Falling in with a community of actors was essential to getting through those brutal early days. “As much as you can encourage that aspect of it when you’re failing auditions a million times—it doesn’t hurt that much, because you can hang out with your friends afterward,” Pattinson says. “We’d all go to the pub and be like, ‘Ugh, it was a disaster!’ It just makes the blows a little bit softer.”

The three remain friends to this day; Sturridge and Redmayne were both on hand the night before our interview for a special screening of “The Lighthouse” at New York’s Crosby Street Hotel. Redmayne introduced the film, mentioning that Pattinson is one of the biggest cinéastes he’s ever known. “When I first met Eddie, that’s what me and Tom used to do all day,” Pattinson confirms. “It was just when Criterion was expanding. We would just spend all our money on DVDs and we would go and watch movies all day for years.”
What he gleaned from all those classic films, it seems, was less about acting and more about taste. It is essential, Pattinson has found, to work with people whose tastes align with yours, and the only way to refine your taste, to discover what you like and what you don’t, is to absorb others’ work. “You can be amazing in something, and if a director, editor, [and] everyone else is shit, you’re just gonna look terrible anyway,” he explains. “If you don’t innately trust the director’s vision, you’re subconsciously trying to wrangle control away from them and you’re just sabotaging the movie. But if you sign up to something [thinking], I know I believe in this guy, then you can commit to a performance. And it’s way easier to commit to stuff when you trust. That’s the only way: to really know what you like. Now, I’ll only work with people who I’ve seen something [from] and it’s really affected me.”

Of course, Pattinson has that luxury now. Playing moody teen vampire Edward Cullen in the “Twilight” franchise made him into a movie star, a teen heartthrob, an object of fascination for the tabloids, and the face of Dior Homme; in other words, a celebrity. The kind of actor who, say, gets cast as Batman. (Fittingly enough, he’s leaving after this New York trip for preproduction on director Matt Reeves’ spin on the caped crusader due in 2021.)

But a funny thing happened between “Twilight” and “The Batman”: Pattinson made a hard pivot toward smaller roles in arthouse indies since landing movie-star status. He’s taken calculated risks; even when the films themselves haven’t made much of an impact, Pattinson’s performances stand out.

Here’s the thing, though: He doesn’t really differentiate between his take on a lovelorn teen vampire, a psychotic lighthouse keeper, and, in the case of this year’s “The King,” an
almost cartoonishly foppish 15th-century French prince.

“I approach them exactly the same way in my head,” he insists. He caught one of the “Twilight” films on TV not long ago—chances are one of them is airing on a cable channel right now—and was struck by a scene in which his character proposes to Kristen Stewart’s. “I was like, That was pretty good! I mean, the amount of thought I put into this movie—I put a ton of thought into it.”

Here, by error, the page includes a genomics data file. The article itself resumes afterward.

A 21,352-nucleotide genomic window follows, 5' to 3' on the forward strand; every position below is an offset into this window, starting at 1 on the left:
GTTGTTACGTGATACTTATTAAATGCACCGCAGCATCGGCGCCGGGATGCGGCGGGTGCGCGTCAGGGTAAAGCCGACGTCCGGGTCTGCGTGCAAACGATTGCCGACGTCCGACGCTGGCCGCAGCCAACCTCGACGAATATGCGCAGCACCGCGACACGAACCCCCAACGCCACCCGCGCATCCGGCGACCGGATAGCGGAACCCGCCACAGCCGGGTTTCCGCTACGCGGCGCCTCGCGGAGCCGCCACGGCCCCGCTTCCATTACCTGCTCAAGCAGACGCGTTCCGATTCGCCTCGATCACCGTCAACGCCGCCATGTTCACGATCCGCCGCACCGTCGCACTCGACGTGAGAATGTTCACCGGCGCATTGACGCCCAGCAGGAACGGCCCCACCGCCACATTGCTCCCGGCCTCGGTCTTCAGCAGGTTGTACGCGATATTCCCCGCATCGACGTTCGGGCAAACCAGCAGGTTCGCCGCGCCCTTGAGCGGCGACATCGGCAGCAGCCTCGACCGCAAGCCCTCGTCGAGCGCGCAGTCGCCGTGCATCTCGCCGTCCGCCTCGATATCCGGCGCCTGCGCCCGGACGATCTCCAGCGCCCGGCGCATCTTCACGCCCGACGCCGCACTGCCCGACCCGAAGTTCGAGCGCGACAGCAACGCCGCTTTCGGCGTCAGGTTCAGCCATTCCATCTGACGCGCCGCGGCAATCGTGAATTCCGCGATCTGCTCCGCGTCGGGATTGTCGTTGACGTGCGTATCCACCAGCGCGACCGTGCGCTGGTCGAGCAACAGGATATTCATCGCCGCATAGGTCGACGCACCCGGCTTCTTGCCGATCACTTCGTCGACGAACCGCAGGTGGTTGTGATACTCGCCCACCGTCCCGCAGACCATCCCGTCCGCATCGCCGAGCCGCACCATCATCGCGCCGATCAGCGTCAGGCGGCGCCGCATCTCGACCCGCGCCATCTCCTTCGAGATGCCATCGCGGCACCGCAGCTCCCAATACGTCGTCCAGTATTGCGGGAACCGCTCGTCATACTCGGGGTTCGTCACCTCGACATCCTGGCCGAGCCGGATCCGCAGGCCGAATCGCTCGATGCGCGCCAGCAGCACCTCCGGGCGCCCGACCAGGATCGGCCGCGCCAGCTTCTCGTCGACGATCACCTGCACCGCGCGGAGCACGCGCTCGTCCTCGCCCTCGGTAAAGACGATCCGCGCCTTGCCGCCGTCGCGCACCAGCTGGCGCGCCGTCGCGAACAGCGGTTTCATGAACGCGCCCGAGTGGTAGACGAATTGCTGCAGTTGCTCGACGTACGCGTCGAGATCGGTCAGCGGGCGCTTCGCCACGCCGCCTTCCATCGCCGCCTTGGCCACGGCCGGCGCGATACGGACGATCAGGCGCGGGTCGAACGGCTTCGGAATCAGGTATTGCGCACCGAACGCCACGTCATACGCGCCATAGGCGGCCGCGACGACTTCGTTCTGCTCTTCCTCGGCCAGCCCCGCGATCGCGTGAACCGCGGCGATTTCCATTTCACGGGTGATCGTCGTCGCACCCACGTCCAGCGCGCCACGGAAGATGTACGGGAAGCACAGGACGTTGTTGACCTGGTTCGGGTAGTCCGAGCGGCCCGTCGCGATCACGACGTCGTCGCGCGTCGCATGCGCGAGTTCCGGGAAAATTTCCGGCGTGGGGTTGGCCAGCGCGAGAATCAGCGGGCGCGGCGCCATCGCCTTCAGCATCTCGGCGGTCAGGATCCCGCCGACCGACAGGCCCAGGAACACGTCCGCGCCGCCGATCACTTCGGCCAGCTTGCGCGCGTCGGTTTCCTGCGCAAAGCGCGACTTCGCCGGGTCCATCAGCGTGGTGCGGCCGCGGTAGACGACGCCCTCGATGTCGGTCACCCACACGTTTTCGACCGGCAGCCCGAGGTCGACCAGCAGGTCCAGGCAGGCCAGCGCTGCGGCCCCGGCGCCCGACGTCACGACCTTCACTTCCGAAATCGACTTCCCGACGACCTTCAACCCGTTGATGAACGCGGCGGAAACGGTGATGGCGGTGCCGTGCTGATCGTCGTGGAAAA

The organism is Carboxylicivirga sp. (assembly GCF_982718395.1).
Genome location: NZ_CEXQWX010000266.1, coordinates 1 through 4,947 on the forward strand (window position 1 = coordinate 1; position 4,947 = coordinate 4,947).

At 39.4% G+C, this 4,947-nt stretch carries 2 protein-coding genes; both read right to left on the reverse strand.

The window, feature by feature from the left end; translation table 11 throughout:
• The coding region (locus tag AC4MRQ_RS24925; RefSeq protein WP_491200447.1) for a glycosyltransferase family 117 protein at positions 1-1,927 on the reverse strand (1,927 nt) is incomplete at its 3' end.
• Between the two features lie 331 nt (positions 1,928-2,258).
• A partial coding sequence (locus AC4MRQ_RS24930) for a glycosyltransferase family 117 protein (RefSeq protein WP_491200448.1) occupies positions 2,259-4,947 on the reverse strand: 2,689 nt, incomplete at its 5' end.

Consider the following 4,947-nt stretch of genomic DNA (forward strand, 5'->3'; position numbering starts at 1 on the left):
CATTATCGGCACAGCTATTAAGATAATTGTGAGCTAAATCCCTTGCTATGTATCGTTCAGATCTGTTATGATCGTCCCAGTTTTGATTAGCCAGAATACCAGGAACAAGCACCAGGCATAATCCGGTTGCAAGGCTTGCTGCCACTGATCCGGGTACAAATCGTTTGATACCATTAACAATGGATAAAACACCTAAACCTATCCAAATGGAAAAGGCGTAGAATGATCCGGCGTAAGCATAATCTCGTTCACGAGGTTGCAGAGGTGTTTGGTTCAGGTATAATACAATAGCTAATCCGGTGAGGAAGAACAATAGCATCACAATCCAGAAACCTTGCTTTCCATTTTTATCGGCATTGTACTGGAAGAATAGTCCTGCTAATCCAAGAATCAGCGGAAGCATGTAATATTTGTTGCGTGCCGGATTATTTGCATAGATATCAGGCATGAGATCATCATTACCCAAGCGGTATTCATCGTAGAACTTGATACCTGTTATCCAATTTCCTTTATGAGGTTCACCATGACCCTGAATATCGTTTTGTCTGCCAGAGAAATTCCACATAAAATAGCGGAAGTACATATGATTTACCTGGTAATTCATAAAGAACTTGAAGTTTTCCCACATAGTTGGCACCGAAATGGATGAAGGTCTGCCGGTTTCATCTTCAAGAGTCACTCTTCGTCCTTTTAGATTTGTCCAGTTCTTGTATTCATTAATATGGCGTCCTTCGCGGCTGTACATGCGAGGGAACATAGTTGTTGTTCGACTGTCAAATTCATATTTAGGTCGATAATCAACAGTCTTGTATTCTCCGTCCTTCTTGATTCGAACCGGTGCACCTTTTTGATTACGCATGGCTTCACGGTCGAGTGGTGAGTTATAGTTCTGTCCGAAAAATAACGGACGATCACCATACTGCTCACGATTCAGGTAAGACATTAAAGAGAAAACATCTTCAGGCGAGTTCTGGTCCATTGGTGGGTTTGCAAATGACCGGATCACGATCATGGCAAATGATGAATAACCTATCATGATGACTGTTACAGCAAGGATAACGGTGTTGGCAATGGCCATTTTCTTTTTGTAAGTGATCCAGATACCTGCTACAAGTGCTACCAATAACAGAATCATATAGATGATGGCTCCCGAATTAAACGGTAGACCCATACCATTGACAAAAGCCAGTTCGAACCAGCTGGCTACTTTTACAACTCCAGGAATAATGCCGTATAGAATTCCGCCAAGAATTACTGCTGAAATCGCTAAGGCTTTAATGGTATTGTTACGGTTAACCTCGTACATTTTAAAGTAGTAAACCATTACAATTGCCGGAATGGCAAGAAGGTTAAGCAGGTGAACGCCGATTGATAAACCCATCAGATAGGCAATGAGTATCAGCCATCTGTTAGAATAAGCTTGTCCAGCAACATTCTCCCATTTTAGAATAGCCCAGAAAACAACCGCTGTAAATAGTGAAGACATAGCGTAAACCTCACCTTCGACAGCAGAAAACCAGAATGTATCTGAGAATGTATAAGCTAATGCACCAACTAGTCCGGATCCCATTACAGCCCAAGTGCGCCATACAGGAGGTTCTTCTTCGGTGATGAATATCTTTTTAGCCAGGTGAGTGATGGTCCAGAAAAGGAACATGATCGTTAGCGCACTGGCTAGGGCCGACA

When preparing for a role, he looks for the line or moment or scene that really hooks him. Generally, it will be something that makes him laugh or something that seems audacious, or, because he self-identifies as still a bit immature, something that feels a bit naughty. Then he builds the character from there, from that energy.

“As far as I can tell, it seems like the times when you’re kind of good in something are when you can make yourself interested in what you’re doing between ‘action’ and ‘cut.’ There’s something going on in your eyes,” he says. “If you’re just trying to play the scene, it looks like there’s nothing going on. And so, if you’re trying to pull from everything in your life that you’re genuinely interested in at that time, and trying to figure out ways that that connects to that character, I think it makes it a little more alive.”

Outside, the sky is overcast, the afternoon fading into a premature twilight. The light in the studio is diminishing, too, but neither of us bothers to look for a light switch; our time together is running out. Finishing up, I ask Pattinson about the most common question he gets from aspiring actors. “A lot of people ask about how to get an agent,” he says.

But that’s not what they should be looking for, he says. They should instead be looking for other up-and-comers like themselves, especially new directors who are making exciting work. “You can find someone making things on YouTube, and you go like, ‘They’re making performances look really good!’ And if you find that person just before anybody else does, you’re gonna be that person with that up-and-coming director. And [then] you’ve got a career afterward,” Pattinson insists. “Looking for unusual stuff, you suddenly realize what you can do. If you’re trying to figure out how to act by just going to auditions and stuff or trying to get an agent, everyone’s just gonna constantly be telling you ‘no’ about everything. And the thing that is going to work will be a thing everyone has said no to a thousand times.”